Curtain Up: The scene is often just as important as the actors

Given an unusually slow (for season!) weekend, I have had the chance to reflect on some aspects of our local theater scene that I cannot normally pay attention to — rather than the actors, the supremely important settings.

The mise-en-scène in a good production can convey mood, tone and something about the characters. In movies, the scenery is all about verisimilitude. Even the big special effects movies focus on creating something believable. Mood must be created by the lighting, camera angles, music. Theater is different. The scenery and lighting can themselves produce an emotional tone.

We have had some excellent examples. “Doubt,” last season at the GulfShore Playhouse, had a single set which incorporated the exterior of a church and convent, as well as the office of the principal, Sister Aloysius. In the small space at the Norris Center, the action was never cramped. The appointments of Sister Aloysius’s office were just right and reflected her conservative but deeply held religiosity. The overall feel was exactly right, bringing me back to my own childhood days in Catholic school.

The very small and poorly configured theater at Community School is even more of a challenge for TheatreZone. When they stick to simplicity in their settings things can work well. The recent production of “Blood Brothers” used the barest of sets, three walls with doors and minimal furniture. Combined with the excellent lighting effects it focused attention on the actors and conveyed the dreary atmosphere of the English cityscape.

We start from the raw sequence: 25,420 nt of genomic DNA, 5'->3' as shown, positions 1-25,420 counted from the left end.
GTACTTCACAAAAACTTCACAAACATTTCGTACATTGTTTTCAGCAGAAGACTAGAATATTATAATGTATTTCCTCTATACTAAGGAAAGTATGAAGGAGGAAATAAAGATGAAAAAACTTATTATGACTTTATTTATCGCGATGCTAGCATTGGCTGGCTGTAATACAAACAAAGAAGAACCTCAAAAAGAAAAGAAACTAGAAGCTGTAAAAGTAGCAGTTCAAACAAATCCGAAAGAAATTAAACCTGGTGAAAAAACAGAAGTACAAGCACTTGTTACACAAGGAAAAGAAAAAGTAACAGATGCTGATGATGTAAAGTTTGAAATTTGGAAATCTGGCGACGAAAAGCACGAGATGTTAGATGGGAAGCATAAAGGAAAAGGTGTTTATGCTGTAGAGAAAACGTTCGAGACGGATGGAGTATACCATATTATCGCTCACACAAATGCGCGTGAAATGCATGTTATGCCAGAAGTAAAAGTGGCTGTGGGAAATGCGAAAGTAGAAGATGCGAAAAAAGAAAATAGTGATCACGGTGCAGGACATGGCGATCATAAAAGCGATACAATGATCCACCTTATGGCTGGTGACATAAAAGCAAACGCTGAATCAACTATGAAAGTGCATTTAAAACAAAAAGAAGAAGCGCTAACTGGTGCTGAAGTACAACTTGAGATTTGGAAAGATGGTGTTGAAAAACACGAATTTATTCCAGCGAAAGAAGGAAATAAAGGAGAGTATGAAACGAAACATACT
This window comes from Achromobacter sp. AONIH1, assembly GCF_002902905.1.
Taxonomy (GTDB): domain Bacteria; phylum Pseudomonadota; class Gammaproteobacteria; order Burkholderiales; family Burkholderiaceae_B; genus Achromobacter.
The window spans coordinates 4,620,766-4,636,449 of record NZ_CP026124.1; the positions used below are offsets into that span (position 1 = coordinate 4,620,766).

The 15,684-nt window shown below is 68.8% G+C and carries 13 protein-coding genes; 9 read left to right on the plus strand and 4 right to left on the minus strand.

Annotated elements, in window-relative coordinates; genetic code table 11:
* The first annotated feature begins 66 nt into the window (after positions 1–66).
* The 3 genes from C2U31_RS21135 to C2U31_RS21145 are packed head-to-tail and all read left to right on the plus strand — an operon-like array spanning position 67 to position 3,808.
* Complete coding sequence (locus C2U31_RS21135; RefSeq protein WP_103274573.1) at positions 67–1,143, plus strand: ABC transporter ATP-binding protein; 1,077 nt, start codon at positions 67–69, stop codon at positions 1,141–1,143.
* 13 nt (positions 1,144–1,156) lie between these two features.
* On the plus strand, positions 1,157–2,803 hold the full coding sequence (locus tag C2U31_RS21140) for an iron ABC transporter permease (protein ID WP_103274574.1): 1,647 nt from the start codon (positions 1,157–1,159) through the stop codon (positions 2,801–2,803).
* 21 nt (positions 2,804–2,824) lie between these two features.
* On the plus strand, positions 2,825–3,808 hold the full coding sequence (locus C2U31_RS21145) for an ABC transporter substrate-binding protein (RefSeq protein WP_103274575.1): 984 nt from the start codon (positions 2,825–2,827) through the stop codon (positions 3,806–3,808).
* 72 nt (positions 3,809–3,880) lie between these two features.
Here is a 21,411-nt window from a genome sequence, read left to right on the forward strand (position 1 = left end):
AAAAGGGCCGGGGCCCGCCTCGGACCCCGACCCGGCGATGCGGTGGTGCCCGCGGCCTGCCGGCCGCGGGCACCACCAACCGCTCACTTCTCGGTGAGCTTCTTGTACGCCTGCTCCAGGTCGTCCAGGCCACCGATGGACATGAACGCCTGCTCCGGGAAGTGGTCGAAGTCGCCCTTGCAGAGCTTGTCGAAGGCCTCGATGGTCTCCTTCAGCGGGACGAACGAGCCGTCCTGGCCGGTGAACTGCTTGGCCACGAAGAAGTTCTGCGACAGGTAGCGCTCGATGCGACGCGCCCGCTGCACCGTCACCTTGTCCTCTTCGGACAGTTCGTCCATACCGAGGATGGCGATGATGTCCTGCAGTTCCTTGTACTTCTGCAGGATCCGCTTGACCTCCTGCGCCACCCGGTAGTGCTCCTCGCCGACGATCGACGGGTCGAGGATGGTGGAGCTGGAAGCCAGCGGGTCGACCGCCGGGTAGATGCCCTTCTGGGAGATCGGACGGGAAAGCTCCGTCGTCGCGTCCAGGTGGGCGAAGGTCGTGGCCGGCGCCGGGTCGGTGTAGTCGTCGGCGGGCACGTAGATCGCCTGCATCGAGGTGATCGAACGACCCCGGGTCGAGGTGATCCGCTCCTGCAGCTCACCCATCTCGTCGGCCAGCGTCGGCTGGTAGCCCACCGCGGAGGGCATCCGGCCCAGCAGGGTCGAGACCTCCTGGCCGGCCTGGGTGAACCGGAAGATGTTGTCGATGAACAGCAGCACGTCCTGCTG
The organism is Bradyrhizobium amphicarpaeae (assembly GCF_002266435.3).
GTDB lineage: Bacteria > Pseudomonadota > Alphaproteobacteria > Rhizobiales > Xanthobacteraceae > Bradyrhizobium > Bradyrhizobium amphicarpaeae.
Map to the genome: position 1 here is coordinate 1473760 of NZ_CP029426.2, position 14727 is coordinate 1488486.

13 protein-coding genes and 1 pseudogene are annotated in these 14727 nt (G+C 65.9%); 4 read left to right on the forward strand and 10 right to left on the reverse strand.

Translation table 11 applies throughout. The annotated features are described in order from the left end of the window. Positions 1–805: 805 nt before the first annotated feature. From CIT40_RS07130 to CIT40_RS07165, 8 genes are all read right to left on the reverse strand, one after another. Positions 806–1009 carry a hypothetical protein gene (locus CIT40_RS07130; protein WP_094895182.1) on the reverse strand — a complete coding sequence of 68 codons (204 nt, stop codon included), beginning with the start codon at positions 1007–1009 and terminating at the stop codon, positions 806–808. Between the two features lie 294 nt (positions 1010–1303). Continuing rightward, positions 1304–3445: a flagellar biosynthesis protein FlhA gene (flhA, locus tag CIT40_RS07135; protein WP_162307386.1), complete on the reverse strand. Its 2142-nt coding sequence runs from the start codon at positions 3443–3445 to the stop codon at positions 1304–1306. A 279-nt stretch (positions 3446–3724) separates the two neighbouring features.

The brilliant, stark white set for “The Importance of Being Earnest” at the Sugden last year was utterly stylish. Rather than trying to recreate the ornate Edwardian style that Oscar Wilde would have favored, this set represented the sort of setting Wilde would like if he were alive today. The period costumes and few pieces of scenery were set off beautifully.

Musicals are a special challenge, since most of them require frequent, quick and smooth scene changes. Of the local venues, only the Sugden has the infrastructure to support this kind of production. My favorites there have been sets with a clear overall concept. The lightness of the set for “Thoroughly Modern Millie” reflected the frivolous tone of the musical. Really extraordinary was the set for “Fiddler on the Roof.” A background of rooftops was constant, but scenes could be fluidly arranged with wagons and pieces flying in — a train station was created from a couple of pieces of furniture and a roof incorporating subtle perspective. Even more impressive were the tricks played with the painting of the set. Under different lights the set could convey a warm and pleasant atmosphere of dark browns and reds, as it did through the first act. In the final scene, as Tevye the dairyman contemplated his departure from the shtetl of Anatevka, the setting was bleak and stark.

There are miracles being worked out there. Keep an eye out for them.

© 2011 marconews.com. All rights reserved. This material may not be published, broadcast, rewritten or redistributed.

  • Discuss
  • Print

Comments » 0

Be the first to post a comment!

Share your thoughts

Comments are the sole responsibility of the person posting them. You agree not to post comments that are off topic, defamatory, obscene, abusive, threatening or an invasion of privacy. Violators may be banned. Click here for our full user agreement.

Comments can be shared on Facebook and Yahoo!. Add both options by connecting your profiles.

Features